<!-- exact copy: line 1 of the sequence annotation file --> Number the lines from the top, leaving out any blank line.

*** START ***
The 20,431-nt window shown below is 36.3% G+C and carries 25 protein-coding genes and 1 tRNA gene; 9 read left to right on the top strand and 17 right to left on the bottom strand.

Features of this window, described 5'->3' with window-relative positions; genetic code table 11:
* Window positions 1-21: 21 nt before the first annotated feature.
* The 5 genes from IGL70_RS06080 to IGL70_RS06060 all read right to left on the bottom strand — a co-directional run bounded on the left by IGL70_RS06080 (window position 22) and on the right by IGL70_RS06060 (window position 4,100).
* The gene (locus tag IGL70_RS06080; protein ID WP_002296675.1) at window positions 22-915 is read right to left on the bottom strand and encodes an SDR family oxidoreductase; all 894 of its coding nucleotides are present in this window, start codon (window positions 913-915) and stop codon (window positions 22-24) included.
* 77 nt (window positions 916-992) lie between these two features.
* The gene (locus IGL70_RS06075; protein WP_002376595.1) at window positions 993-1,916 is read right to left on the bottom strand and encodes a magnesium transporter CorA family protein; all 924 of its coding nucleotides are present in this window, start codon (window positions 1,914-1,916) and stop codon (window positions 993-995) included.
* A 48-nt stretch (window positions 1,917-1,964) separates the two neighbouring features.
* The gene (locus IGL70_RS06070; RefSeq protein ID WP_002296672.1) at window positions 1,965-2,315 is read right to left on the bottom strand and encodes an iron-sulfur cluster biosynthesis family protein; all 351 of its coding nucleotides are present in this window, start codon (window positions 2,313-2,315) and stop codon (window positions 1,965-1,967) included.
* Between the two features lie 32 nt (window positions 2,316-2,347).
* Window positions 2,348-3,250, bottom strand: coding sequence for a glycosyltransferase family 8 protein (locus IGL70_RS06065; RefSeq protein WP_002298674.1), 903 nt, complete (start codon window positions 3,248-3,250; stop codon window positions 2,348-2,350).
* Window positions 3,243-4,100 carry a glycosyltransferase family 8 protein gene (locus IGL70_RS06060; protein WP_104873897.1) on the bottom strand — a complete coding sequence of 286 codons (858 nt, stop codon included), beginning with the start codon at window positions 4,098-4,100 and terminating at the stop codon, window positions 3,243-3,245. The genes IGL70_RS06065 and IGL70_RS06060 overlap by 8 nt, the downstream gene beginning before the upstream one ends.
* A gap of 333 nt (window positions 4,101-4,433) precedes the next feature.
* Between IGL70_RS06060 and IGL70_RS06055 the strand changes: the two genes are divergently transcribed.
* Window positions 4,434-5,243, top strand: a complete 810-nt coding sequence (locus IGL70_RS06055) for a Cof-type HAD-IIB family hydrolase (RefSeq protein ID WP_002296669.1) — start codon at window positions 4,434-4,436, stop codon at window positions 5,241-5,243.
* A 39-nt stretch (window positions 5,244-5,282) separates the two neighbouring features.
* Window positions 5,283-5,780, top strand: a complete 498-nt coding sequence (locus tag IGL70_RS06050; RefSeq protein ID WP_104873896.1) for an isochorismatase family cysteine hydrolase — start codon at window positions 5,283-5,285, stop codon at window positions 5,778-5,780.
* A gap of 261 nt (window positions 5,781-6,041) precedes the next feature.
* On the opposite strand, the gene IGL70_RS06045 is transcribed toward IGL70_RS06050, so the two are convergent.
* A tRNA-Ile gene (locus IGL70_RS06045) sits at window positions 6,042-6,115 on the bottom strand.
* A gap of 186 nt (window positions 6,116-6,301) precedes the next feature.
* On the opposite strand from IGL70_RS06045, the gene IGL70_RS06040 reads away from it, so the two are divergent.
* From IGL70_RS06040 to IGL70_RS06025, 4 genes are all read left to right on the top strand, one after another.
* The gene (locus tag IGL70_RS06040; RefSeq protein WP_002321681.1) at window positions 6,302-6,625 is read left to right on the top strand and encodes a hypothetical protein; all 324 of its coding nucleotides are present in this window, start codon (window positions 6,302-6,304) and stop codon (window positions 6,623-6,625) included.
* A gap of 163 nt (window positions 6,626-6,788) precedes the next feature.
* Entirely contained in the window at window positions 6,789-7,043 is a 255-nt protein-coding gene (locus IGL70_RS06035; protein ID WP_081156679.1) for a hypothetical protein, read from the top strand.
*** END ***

The 20,431-nt window shown below is 36.3% G+C and carries 25 protein-coding genes and 1 tRNA gene; 9 read left to right on the top strand and 17 right to left on the bottom strand.